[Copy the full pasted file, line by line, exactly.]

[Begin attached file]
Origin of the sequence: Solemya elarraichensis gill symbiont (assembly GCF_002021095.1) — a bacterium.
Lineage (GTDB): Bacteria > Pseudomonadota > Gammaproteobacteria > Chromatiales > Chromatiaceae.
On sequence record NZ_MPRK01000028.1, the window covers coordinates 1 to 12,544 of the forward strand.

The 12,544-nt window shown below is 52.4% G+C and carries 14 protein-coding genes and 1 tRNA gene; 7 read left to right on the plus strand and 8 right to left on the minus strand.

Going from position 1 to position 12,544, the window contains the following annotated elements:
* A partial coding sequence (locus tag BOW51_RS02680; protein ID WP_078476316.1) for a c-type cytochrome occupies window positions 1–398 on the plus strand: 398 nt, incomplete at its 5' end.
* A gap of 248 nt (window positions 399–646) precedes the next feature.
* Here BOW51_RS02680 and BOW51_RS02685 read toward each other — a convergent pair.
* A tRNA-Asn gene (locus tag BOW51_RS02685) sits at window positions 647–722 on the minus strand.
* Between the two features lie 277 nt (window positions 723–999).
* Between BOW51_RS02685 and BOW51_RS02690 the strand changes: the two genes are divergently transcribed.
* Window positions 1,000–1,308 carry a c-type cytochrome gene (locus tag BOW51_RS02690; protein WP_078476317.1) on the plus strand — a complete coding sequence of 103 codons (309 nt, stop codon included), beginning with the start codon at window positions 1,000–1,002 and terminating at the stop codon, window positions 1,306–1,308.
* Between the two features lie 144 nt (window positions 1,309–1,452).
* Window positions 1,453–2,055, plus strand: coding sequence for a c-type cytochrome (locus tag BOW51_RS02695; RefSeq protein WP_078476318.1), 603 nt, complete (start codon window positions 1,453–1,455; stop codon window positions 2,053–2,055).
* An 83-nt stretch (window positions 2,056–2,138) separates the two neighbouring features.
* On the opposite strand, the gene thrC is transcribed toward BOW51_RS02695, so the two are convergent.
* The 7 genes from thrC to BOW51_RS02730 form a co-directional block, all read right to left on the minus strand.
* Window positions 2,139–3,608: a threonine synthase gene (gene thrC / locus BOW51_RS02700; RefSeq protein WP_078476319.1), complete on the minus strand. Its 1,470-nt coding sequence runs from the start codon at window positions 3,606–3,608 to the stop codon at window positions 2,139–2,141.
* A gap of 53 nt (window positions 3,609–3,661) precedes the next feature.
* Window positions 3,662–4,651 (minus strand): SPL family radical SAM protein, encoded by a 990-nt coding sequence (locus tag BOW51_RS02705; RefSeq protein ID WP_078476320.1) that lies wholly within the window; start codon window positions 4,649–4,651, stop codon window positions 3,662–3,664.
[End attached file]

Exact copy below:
Origin of the sequence: Solemya elarraichensis gill symbiont (assembly GCF_002021095.1) — a bacterium.
Lineage (GTDB): Bacteria > Pseudomonadota > Gammaproteobacteria > Chromatiales > Chromatiaceae.
On sequence record NZ_MPRK01000028.1, the window covers coordinates 1 to 12,544 of the forward strand.

The 12,544-nt window shown below is 52.4% G+C and carries 14 protein-coding genes and 1 tRNA gene; 7 read left to right on the plus strand and 8 right to left on the minus strand.

Going from position 1 to position 12,544, the window contains the following annotated elements:
* A partial coding sequence (locus tag BOW51_RS02680; protein ID WP_078476316.1) for a c-type cytochrome occupies window positions 1–398 on the plus strand: 398 nt, incomplete at its 5' end.
* A gap of 248 nt (window positions 399–646) precedes the next feature.
* Here BOW51_RS02680 and BOW51_RS02685 read toward each other — a convergent pair.
* A tRNA-Asn gene (locus tag BOW51_RS02685) sits at window positions 647–722 on the minus strand.
* Between the two features lie 277 nt (window positions 723–999).
* Between BOW51_RS02685 and BOW51_RS02690 the strand changes: the two genes are divergently transcribed.
* Window positions 1,000–1,308 carry a c-type cytochrome gene (locus tag BOW51_RS02690; protein WP_078476317.1) on the plus strand — a complete coding sequence of 103 codons (309 nt, stop codon included), beginning with the start codon at window positions 1,000–1,002 and terminating at the stop codon, window positions 1,306–1,308.
* Between the two features lie 144 nt (window positions 1,309–1,452).
* Window positions 1,453–2,055, plus strand: coding sequence for a c-type cytochrome (locus tag BOW51_RS02695; RefSeq protein WP_078476318.1), 603 nt, complete (start codon window positions 1,453–1,455; stop codon window positions 2,053–2,055).
* An 83-nt stretch (window positions 2,056–2,138) separates the two neighbouring features.
* On the opposite strand, the gene thrC is transcribed toward BOW51_RS02695, so the two are convergent.
* The 7 genes from thrC to BOW51_RS02730 form a co-directional block, all read right to left on the minus strand.
* Window positions 2,139–3,608: a threonine synthase gene (gene thrC / locus BOW51_RS02700; RefSeq protein WP_078476319.1), complete on the minus strand. Its 1,470-nt coding sequence runs from the start codon at window positions 3,606–3,608 to the stop codon at window positions 2,139–2,141.
* A gap of 53 nt (window positions 3,609–3,661) precedes the next feature.
* Window positions 3,662–4,651 (minus strand): SPL family radical SAM protein, encoded by a 990-nt coding sequence (locus tag BOW51_RS02705; RefSeq protein ID WP_078476320.1) that lies wholly within the window; start codon window positions 4,649–4,651, stop codon window positions 3,662–3,664.